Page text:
WORLD

Turning on their own

A Democrat’s move to censure Bush sparks anger -from other Democrats

LUIZA CH. SAVAGE April 3 2006
WORLD

Turning on their own

A Democrat’s move to censure Bush sparks anger -from other Democrats

LUIZA CH. SAVAGE April 3 2006

Turning on their own

A Democrat’s move to censure Bush sparks anger -from other Democrats

LUIZA CH. SAVAGE

Russ Feingold is a

penny-pinching three-term Democratic sentor from Wisconsin, a former Rhodes Scholar and anti-corruption crusader whose chance of running for president was written off last year after he divorced wife number two. But his sudden jump for George W. Bush’s jugular with a bill to “censure” the President is reigniting talk of 2008 and re-energizing liberal Democrats in a way not seen since the bursting of the Howard Dean bubble.

Feingold, 53, claims Bush has crossed into “the strike zone” of “high crimes and misdemeanors” by authorizing wiretaps on Americans’ international phone calls and emails without a warrant, despite a law requiring one. Bush says he had the authority to launch his “terrorist surveillance program” as a commander-in-chief in wartime. Many experts say he’s wrong; Feingold wants a reckoning.

The censure bill has made Feingold the runaway favourite Democratic candidate on liberal blogs, and websites have been popping up pressing him to run. MoveOn.org— the powerful group originally created, ironically, to censure Bill Clinton and then urge the country to “move on” past his impeachment scandal—has embraced his cause, as has late-night comedian Jon Stewart. And his bill has wide appeal. A recent national poll by New Hampshire-based American Research Group showed that more American voters support censuring the President over spying, 48 per cent, than oppose it, 43 per cent. “There is a fair amount of support for it,” says Dick

Bennett, president of the non-partisan polling group, who notes that at 37 per cent approval, “Bush is about as low as he can go.”

Of course, the censure bill is purely symbolic; it would never pass a Republican-controlled Senate, and even if it did, it has no legal effect. It’s merely a formal chiding, one that’s been used against a president only once before, in 1834 against Andrew Jackson. The Senate judiciary committee will hold a hearing on it this week, but so far, Feingold’s biggest obstacles are Democrats—particularly those up for re-election to the House and Senate in November. Only two of Feingold’s fellow Democrats had co-sponsored the bill as of last week, and most have been entirely silent on it. Some said they need more information, while others slapped him down. “It’s an overreaching step by someone who is grandstanding and running for president at the expense of his own party and his own country,” said Minnesota Senator Mark Dayton.

Analysts agree. “It is beautifully designed to benefit his presidential bid, and potentially a disaster for other Democrats running in 2006, which is why they are avoiding it like the plague,” says Larry Sabato, a political scientist at the University of Virginia, who studied at Oxford with Feingold. The calculation is this: mid-term elections are all about getting out the vote. But turnout falls, on average, 13 percentage points for elections held in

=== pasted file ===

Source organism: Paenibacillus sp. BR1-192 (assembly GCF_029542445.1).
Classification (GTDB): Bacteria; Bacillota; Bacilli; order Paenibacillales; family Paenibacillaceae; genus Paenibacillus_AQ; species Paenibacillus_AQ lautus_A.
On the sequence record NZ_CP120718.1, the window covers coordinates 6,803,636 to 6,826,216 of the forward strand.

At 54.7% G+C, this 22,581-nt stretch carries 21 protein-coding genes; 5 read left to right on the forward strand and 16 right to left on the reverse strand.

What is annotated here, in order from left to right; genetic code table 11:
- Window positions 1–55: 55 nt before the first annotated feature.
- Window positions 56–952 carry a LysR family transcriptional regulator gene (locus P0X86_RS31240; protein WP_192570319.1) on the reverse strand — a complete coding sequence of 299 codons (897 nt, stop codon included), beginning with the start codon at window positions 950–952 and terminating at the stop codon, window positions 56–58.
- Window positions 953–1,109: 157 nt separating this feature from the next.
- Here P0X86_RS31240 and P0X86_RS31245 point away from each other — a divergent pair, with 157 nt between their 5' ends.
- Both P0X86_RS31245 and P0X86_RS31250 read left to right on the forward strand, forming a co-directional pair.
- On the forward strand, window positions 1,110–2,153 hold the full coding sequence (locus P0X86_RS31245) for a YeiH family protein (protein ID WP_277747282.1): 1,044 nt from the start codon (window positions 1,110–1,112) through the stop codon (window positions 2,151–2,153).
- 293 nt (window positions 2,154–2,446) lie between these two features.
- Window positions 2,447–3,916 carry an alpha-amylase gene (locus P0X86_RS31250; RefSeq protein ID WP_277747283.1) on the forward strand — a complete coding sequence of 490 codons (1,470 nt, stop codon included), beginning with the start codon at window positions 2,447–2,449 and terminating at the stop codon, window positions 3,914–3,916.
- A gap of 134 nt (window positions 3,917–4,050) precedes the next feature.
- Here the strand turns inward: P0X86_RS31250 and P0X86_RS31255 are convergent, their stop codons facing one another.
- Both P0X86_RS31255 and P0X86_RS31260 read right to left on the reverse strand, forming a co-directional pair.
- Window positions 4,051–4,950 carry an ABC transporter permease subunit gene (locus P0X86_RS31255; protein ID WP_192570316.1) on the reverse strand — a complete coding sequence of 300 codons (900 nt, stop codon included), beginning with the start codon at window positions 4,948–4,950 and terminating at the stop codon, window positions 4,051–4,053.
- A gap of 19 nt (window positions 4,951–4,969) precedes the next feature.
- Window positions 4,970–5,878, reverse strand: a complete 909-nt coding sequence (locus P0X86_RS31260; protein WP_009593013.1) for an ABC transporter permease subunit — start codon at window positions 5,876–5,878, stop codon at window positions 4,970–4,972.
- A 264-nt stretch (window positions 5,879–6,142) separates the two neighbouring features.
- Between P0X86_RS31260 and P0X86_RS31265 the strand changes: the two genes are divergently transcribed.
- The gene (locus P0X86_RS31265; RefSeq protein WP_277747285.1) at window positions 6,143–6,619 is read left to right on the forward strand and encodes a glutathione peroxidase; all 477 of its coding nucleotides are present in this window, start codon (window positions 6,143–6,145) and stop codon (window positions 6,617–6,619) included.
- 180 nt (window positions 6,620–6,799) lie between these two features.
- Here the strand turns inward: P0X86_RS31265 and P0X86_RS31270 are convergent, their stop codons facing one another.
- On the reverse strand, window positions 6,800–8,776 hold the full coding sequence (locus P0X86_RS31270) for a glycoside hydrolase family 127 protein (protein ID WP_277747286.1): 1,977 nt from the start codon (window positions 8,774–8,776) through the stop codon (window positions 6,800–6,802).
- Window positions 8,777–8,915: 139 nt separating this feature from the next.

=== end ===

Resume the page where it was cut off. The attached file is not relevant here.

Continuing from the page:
non-presidential years, according to Sabato, and it always falls more for one party. This year, Democrats are counting on Republicans disenchanted with Bush and the Iraq war to stay home. The possibility of censure or fear of impeachment could get those people to the polls. It’s happened before: in the midterm elections of1998, Republicans lost seats despite the Clinton sex scandal because of a Democratic backlash against their tactics.

Already, GOP television ads are publicizing his move and urging voters to “Call Russ Feingold and ask him why he’s more interested in censuring the President than protecting our freedom.” For his part, Bush has accused Feingold of “needless partisanship.”

Feingold, meanwhile, is starting to swing back at his party. “Why would people cower at a time when the President’s numbers are so low?” he asked at a press conference. “There is a tendency in our party to be afraid of taking a strong stand and stick to it. And I think that just shows us to be weak rather than a party that’s ready to govern the country.”

How far can this tough talk take Feingold? Like Dean, he could electrify liberals but alienate moderates. In August, Feingold became the first senator to call for a specific date for U.S. troops to withdraw from Iraq. He was the only member of the Senate to vote against the Patriot Act in the weeks following the terrorist attacks of Sept. 11,2001. But like Dean, Feingold is not a consistent liberal. During Clinton’s impeachment trial, he broke ranks with his party and voted to hear the evidence against the president. In September, he voted to confirm Bush’s judicial nominee, and Harvard law classmate, John Roberts as chief justice of the U.S. Supreme Court, and he was the only Democrat on the judiciary committee to vote to confirm conservative John Ashcroft as attorney general in 2001. He has also been a long-time critic of high government spending—going so far as to return his government raises to the U.S. Treasury.

His censure bill may raise his profile, but it may also play into Republican talking points that Democrats criticize the President on national security without offering alternative plans. “American voters want a vision of hope for the future,” says pollster Bennett. “So talking about how bad Bush is may open the door a little, but you’ve got to give them something else.” M